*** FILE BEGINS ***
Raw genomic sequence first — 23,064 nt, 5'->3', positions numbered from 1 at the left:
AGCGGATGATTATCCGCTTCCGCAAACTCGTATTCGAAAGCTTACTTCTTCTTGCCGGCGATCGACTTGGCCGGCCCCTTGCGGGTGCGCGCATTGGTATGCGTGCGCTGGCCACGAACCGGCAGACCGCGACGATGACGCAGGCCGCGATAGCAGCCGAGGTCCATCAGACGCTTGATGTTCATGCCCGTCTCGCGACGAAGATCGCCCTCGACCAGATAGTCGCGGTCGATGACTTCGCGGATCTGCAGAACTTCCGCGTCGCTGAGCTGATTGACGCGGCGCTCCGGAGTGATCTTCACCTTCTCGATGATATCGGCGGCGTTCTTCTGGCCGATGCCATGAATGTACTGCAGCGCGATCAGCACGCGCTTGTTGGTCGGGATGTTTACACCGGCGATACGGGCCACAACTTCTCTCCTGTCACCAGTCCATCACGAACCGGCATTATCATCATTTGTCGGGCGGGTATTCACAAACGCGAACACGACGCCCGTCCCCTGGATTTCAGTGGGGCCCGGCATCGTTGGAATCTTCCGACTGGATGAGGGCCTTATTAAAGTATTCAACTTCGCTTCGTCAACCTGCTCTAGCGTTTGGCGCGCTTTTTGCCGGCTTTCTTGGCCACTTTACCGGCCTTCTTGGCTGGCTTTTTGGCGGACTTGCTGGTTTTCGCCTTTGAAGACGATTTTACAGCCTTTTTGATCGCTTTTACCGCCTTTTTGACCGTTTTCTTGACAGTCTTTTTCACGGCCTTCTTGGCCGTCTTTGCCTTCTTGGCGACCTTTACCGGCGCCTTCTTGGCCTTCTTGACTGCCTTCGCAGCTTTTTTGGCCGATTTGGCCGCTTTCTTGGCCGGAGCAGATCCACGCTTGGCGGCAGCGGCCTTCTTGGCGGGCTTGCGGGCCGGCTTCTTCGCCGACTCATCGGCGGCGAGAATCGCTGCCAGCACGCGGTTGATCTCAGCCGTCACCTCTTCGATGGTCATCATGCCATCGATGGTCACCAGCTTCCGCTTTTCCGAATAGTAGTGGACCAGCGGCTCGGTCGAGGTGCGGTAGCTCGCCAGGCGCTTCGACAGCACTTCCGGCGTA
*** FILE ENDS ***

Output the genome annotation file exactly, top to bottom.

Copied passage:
Raw genomic sequence first — 23,064 nt, 5'->3', positions numbered from 1 at the left:
AGCGGATGATTATCCGCTTCCGCAAACTCGTATTCGAAAGCTTACTTCTTCTTGCCGGCGATCGACTTGGCCGGCCCCTTGCGGGTGCGCGCATTGGTATGCGTGCGCTGGCCACGAACCGGCAGACCGCGACGATGACGCAGGCCGCGATAGCAGCCGAGGTCCATCAGACGCTTGATGTTCATGCCCGTCTCGCGACGAAGATCGCCCTCGACCAGATAGTCGCGGTCGATGACTTCGCGGATCTGCAGAACTTCCGCGTCGCTGAGCTGATTGACGCGGCGCTCCGGAGTGATCTTCACCTTCTCGATGATATCGGCGGCGTTCTTCTGGCCGATGCCATGAATGTACTGCAGCGCGATCAGCACGCGCTTGTTGGTCGGGATGTTTACACCGGCGATACGGGCCACAACTTCTCTCCTGTCACCAGTCCATCACGAACCGGCATTATCATCATTTGTCGGGCGGGTATTCACAAACGCGAACACGACGCCCGTCCCCTGGATTTCAGTGGGGCCCGGCATCGTTGGAATCTTCCGACTGGATGAGGGCCTTATTAAAGTATTCAACTTCGCTTCGTCAACCTGCTCTAGCGTTTGGCGCGCTTTTTGCCGGCTTTCTTGGCCACTTTACCGGCCTTCTTGGCTGGCTTTTTGGCGGACTTGCTGGTTTTCGCCTTTGAAGACGATTTTACAGCCTTTTTGATCGCTTTTACCGCCTTTTTGACCGTTTTCTTGACAGTCTTTTTCACGGCCTTCTTGGCCGTCTTTGCCTTCTTGGCGACCTTTACCGGCGCCTTCTTGGCCTTCTTGACTGCCTTCGCAGCTTTTTTGGCCGATTTGGCCGCTTTCTTGGCCGGAGCAGATCCACGCTTGGCGGCAGCGGCCTTCTTGGCGGGCTTGCGGGCCGGCTTCTTCGCCGACTCATCGGCGGCGAGAATCGCTGCCAGCACGCGGTTGATCTCAGCCGTCACCTCTTCGATGGTCATCATGCCATCGATGGTCACCAGCTTCCGCTTTTCCGAATAGTAGTGGACCAGCGGCTCGGTCGAGGTGCGGTAGCTCGCCAGGCGCTTCGACAGCACTTCCGGCGTA